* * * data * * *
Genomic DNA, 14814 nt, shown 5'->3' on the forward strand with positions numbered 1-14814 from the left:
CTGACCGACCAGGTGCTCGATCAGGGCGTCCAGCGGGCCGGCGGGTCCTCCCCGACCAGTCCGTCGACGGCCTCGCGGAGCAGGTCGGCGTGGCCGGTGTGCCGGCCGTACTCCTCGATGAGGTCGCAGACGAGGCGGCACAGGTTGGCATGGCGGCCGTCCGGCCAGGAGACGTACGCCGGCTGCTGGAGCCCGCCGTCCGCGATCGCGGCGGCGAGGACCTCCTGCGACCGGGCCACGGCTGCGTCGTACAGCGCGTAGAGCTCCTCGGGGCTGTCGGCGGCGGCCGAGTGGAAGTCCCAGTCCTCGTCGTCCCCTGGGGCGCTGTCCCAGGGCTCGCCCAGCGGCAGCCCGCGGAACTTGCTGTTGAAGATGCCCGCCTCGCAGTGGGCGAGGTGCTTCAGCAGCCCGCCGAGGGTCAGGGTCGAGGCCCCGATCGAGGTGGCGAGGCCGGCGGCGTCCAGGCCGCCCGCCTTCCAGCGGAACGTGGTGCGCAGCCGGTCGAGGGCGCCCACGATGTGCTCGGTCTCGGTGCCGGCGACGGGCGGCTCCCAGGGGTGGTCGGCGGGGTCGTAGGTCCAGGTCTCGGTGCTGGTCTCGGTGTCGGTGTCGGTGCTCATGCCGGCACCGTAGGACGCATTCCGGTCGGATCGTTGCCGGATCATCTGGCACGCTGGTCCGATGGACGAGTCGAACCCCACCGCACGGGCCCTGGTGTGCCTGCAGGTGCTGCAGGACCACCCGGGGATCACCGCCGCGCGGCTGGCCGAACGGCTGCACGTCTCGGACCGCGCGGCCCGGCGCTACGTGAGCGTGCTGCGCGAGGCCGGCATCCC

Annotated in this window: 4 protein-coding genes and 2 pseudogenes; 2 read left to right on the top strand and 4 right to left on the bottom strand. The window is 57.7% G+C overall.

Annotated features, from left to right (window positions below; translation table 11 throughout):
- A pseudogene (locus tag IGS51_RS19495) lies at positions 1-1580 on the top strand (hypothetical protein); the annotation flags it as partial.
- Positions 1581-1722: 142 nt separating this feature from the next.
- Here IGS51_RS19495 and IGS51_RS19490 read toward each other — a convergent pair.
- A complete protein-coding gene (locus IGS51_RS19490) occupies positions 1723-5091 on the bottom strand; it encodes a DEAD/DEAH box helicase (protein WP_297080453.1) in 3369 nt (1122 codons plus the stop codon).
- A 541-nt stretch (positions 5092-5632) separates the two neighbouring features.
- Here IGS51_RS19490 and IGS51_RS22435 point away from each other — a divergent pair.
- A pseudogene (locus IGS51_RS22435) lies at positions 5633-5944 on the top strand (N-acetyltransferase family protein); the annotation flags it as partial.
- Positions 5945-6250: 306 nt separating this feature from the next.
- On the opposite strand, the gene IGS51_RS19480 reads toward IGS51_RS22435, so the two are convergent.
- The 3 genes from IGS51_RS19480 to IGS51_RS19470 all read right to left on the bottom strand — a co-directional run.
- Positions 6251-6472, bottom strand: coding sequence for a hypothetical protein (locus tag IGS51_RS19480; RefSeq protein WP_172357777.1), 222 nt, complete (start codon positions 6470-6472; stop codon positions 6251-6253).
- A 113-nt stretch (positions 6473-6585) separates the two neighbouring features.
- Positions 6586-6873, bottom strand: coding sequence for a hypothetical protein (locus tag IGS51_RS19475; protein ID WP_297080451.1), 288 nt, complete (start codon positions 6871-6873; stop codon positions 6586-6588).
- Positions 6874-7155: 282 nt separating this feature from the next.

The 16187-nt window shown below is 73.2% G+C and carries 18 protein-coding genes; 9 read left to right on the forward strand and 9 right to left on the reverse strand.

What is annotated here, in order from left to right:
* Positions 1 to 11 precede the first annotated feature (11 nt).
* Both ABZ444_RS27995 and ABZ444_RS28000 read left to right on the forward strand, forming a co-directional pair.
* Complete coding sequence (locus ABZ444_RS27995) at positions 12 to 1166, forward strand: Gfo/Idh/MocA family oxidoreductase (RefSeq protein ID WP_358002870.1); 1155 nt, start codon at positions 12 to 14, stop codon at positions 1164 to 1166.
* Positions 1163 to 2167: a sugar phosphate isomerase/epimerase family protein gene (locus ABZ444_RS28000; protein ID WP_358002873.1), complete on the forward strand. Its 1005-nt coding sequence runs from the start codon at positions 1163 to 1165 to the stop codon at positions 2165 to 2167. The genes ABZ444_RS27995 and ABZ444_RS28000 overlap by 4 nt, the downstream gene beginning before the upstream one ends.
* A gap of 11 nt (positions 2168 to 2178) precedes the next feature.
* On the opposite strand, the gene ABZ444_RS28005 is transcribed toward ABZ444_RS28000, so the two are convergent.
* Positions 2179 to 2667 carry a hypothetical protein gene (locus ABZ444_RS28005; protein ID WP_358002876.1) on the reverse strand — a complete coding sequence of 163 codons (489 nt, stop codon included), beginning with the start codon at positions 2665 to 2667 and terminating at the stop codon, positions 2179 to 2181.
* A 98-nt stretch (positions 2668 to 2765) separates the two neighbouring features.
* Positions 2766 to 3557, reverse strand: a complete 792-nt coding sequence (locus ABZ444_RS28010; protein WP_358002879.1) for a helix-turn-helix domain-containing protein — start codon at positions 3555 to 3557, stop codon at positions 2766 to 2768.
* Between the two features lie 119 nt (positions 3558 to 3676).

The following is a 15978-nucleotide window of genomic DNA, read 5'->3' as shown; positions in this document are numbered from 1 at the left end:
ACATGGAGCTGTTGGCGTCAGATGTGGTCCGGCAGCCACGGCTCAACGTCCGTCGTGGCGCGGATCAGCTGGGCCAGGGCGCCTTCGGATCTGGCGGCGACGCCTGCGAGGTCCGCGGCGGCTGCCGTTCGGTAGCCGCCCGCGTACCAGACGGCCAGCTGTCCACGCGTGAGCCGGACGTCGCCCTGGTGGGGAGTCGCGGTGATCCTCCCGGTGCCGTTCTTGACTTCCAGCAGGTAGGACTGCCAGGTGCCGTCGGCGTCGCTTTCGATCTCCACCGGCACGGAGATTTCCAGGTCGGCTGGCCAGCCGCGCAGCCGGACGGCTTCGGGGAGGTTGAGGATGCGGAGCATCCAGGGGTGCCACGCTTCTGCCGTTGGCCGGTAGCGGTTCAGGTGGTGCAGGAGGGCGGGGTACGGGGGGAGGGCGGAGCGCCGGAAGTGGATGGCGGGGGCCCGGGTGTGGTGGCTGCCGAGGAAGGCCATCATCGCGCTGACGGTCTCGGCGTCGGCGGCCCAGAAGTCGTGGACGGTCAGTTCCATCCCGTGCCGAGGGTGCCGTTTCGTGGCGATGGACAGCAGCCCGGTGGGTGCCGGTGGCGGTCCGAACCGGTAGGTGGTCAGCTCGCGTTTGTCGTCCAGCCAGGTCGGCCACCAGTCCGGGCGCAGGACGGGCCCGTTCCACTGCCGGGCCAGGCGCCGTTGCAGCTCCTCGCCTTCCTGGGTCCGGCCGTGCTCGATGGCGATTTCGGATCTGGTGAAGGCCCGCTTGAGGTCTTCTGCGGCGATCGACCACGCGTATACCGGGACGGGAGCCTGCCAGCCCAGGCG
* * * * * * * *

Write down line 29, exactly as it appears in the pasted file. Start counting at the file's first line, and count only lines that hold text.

* Positions 2766 to 3557, reverse strand: a complete 792-nt coding sequence (locus ABZ444_RS28010; protein WP_358002879.1) for a helix-turn-helix domain-containing protein — start codon at positions 3555 to 3557, stop codon at positions 2766 to 2768.